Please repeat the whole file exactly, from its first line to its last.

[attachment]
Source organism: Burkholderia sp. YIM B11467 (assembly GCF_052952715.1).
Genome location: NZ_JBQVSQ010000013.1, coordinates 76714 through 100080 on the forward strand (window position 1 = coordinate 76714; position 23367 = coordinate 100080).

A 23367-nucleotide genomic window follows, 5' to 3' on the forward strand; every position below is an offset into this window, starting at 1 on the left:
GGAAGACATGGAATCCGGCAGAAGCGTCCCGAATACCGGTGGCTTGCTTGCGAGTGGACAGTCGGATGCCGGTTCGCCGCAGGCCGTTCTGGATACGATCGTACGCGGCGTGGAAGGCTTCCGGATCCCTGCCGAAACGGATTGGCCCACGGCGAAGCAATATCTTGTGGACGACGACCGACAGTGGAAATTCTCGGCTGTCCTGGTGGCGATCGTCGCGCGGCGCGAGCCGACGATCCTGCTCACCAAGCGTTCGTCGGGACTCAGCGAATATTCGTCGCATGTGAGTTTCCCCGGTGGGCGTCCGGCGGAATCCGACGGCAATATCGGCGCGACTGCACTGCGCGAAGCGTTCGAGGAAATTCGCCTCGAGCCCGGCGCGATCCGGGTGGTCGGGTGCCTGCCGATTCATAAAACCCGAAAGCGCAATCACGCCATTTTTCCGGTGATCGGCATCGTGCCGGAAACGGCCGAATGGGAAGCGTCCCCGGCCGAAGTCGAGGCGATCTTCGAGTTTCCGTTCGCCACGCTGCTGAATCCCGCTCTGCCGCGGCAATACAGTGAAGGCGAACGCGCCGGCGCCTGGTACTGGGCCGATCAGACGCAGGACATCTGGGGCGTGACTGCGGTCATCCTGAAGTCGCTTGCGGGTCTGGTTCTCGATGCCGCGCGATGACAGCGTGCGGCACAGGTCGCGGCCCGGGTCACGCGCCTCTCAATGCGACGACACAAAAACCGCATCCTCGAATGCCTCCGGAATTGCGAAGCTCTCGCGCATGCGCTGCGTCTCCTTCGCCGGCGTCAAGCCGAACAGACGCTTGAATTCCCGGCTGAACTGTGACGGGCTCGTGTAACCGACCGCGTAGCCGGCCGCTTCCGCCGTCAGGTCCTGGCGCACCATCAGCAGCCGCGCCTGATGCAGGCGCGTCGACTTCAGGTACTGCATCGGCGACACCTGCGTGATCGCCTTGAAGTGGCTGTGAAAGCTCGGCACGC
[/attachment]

Source organism: Burkholderia sp. YIM B11467 (assembly GCF_052952715.1).
Genome location: NZ_JBQVSQ010000013.1, coordinates 76714 through 100080 on the forward strand (window position 1 = coordinate 76714; position 23367 = coordinate 100080).

A 23367-nucleotide genomic window follows, 5' to 3' on the forward strand; every position below is an offset into this window, starting at 1 on the left:
GGAAGACATGGAATCCGGCAGAAGCGTCCCGAATACCGGTGGCTTGCTTGCGAGTGGACAGTCGGATGCCGGTTCGCCGCAGGCCGTTCTGGATACGATCGTACGCGGCGTGGAAGGCTTCCGGATCCCTGCCGAAACGGATTGGCCCACGGCGAAGCAATATCTTGTGGACGACGACCGACAGTGGAAATTCTCGGCTGTCCTGGTGGCGATCGTCGCGCGGCGCGAGCCGACGATCCTGCTCACCAAGCGTTCGTCGGGACTCAGCGAATATTCGTCGCATGTGAGTTTCCCCGGTGGGCGTCCGGCGGAATCCGACGGCAATATCGGCGCGACTGCACTGCGCGAAGCGTTCGAGGAAATTCGCCTCGAGCCCGGCGCGATCCGGGTGGTCGGGTGCCTGCCGATTCATAAAACCCGAAAGCGCAATCACGCCATTTTTCCGGTGATCGGCATCGTGCCGGAAACGGCCGAATGGGAAGCGTCCCCGGCCGAAGTCGAGGCGATCTTCGAGTTTCCGTTCGCCACGCTGCTGAATCCCGCTCTGCCGCGGCAATACAGTGAAGGCGAACGCGCCGGCGCCTGGTACTGGGCCGATCAGACGCAGGACATCTGGGGCGTGACTGCGGTCATCCTGAAGTCGCTTGCGGGTCTGGTTCTCGATGCCGCGCGATGACAGCGTGCGGCACAGGTCGCGGCCCGGGTCACGCGCCTCTCAATGCGACGACACAAAAACCGCATCCTCGAATGCCTCCGGAATTGCGAAGCTCTCGCGCATGCGCTGCGTCTCCTTCGCCGGCGTCAAGCCGAACAGACGCTTGAATTCCCGGCTGAACTGTGACGGGCTCGTGTAACCGACCGCGTAGCCGGCCGCTTCCGCCGTCAGGTCCTGGCGCACCATCAGCAGCCGCGCCTGATGCAGGCGCGTCGACTTCAGGTACTGCATCGGCGACACCTGCGTGATCGCCTTGAAGTGGCTGTGAAAGCTCGGCACGC